One-Two(-Three-Four...) Punch for LA

Last night's storm was a bust. As the models started to indicate late, a surface low over the SoCal bight (the area of ocean between the shore and Catalina) induced some low-level drying (easterly flow) which kept all the rain confined to the upper layers of the atmosphere. Radar returns showed rain, but surface observations showed nothing which is very common with this setup.

But now that that is behind us, two powerful and dangerous storms are on our doorstep this week!

STORM 1 (Tuesday) – LA: 1.5"

A very powerful frontal system associated with a strong low off the Oregon coast will drive heavy rain and winds through the region beginning around daybreak on Tuesday. Strong southerly flow out ahead of the front combined with very moist lower levels sets up the perfect scenario for a 4-6 hour period of heavy rain and possible flash flooding. Those in foothill communities should especially be aware as 30 knot southerly winds at the lower levels will crash up against the mountains and wring out twice as much moisture on the foothills as we receive in the basin. Here's a map showing wind direction and speed at 10am on Tuesday. The patch of yellow indicates strong 30+ knot winds for a 4-6 hour period out ahead of frontal passage:

What can we expect?

I expect a 6 or so hour period of moderate to heavy rain beginning around 7am in Ventura, spreading to LA around 9am and eventually Orange County around 10am. During this time, rain rates may approach 1" / hour in some foothill communities. Those living on or near hillsides, please prepare. The front should exit the area around rush hour, leaving behind anywhere from 1-2" in the coastal basin communities and 2-5" in the foothills. Particularly vulnerable foothills will be those foothill communities stretching from Altadena to Glendora and  Rancho Cucamonga. The hills behind Malibu will also be particularly vulnerable.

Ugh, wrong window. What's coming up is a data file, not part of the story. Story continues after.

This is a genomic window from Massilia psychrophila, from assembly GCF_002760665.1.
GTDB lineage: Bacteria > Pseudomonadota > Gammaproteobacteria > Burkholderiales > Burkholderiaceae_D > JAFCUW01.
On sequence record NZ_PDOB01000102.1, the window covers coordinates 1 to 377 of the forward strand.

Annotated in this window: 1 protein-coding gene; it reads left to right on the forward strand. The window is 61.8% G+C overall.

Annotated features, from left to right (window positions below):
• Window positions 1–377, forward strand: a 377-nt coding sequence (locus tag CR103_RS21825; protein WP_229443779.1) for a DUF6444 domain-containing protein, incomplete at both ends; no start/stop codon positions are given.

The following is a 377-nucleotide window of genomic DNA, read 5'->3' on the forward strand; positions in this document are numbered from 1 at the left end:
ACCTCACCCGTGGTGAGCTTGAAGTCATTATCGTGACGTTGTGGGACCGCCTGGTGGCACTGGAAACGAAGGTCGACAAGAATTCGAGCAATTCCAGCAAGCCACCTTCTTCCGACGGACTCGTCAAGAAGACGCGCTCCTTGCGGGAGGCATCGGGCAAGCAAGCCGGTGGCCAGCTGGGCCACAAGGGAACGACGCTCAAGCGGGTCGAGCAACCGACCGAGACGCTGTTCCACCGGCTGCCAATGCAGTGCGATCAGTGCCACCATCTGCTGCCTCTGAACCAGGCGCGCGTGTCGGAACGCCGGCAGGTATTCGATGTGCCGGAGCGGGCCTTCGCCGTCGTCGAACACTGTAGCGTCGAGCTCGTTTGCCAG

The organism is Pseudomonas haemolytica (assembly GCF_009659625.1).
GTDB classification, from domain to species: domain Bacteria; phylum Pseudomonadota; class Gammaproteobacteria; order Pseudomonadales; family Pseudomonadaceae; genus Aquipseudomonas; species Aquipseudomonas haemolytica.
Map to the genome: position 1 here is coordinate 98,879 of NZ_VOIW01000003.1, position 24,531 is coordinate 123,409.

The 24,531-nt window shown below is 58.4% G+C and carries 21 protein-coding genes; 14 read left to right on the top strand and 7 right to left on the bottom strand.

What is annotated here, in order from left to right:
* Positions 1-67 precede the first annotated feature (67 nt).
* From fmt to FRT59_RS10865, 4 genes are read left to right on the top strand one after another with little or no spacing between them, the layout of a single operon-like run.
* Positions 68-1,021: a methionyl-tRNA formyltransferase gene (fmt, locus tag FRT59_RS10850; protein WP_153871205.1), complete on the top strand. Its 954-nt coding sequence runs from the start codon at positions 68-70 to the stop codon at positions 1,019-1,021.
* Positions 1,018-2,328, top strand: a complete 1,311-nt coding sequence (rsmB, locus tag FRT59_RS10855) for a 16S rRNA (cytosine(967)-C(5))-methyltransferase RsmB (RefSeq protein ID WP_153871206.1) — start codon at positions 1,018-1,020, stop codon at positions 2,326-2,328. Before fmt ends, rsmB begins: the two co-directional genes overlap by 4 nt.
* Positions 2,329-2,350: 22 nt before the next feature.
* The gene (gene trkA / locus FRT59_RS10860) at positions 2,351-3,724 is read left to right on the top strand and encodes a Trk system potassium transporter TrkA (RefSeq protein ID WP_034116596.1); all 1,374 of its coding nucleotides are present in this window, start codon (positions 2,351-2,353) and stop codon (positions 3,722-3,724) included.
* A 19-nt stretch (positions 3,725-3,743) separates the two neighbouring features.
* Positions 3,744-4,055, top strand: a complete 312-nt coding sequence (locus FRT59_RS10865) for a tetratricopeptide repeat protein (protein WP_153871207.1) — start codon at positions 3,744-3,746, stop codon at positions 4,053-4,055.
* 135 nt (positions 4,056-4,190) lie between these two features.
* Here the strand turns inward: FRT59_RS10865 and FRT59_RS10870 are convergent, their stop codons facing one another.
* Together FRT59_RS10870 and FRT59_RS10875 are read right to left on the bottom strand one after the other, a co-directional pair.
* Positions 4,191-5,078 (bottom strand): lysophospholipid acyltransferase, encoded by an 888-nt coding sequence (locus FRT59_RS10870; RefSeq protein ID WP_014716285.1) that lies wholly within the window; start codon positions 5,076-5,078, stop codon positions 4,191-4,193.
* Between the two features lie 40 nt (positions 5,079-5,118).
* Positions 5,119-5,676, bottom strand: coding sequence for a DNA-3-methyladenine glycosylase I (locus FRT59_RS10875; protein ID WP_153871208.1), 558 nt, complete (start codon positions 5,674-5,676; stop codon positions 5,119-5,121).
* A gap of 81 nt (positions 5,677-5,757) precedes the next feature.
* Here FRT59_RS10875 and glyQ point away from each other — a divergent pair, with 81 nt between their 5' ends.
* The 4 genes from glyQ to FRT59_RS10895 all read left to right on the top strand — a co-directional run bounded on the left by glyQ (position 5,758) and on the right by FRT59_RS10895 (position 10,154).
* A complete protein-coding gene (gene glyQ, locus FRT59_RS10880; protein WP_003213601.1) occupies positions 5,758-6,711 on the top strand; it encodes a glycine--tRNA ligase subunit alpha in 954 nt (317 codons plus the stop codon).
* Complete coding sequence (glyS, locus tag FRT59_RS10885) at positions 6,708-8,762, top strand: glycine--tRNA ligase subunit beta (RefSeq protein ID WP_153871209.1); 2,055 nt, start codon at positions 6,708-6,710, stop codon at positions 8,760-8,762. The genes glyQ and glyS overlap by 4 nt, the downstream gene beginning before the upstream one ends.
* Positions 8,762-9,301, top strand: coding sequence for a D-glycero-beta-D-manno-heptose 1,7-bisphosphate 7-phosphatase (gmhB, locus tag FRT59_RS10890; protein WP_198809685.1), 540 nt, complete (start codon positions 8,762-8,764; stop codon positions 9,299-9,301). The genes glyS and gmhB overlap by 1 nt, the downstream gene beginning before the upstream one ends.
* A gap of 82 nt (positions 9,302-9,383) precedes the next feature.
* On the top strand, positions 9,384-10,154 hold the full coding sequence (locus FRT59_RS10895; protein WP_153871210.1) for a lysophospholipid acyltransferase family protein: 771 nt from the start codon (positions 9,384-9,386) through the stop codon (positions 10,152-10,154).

STORM 2 (Wednesday-SATURDAY) – LA: 1.2"

Right on the heels of Tuesday's storm is another, very similar storm slated to arrive late-morning on Wednesday. The parent low that has been spinning around near Oregon will slowly move eastward bringing with it another potent cold front. Again, strong southwesterly winds combined with moist lower layers and a fairly dynamic upper atmosphere (the subtropical jet is screaming fast, right now!) will bring a big slug of moisture into the region beginning in Ventura around 10am Weds, spreading to OC by 1pm. Here's a map of simulated radar reflectivity at 1pm on Wednesday showing moderate rain throughout the region:

The difference between the second storm and the first is that the initial frontal passage of the second storm will not be followed by relative dryness as the first one will. Instead, a zonal flow of moisture off the Pacific is likely to keep on-and-off showers continuing throughout the day and night on Wednesday, followed by a second (and final?) frontal passage sometime Thursday afternoon. After this second frontal passage, the region may be subject to a third wave of rain, with showers and moderate rain continuing through Friday and Saturday. But, if the models are any indication, we may not actually dry out for several weeks.

What can we expect?

This second storm should bring anywhere from 1-2" in the urban areas and 2-4" in the foothill communities. West-facing slopes in Orange County and San Diego will be particularly vulnerable to flash flooding during this second storm.

Here's a map showing modeled rainfall totals through Saturday afternoon:

Mika ToscaComment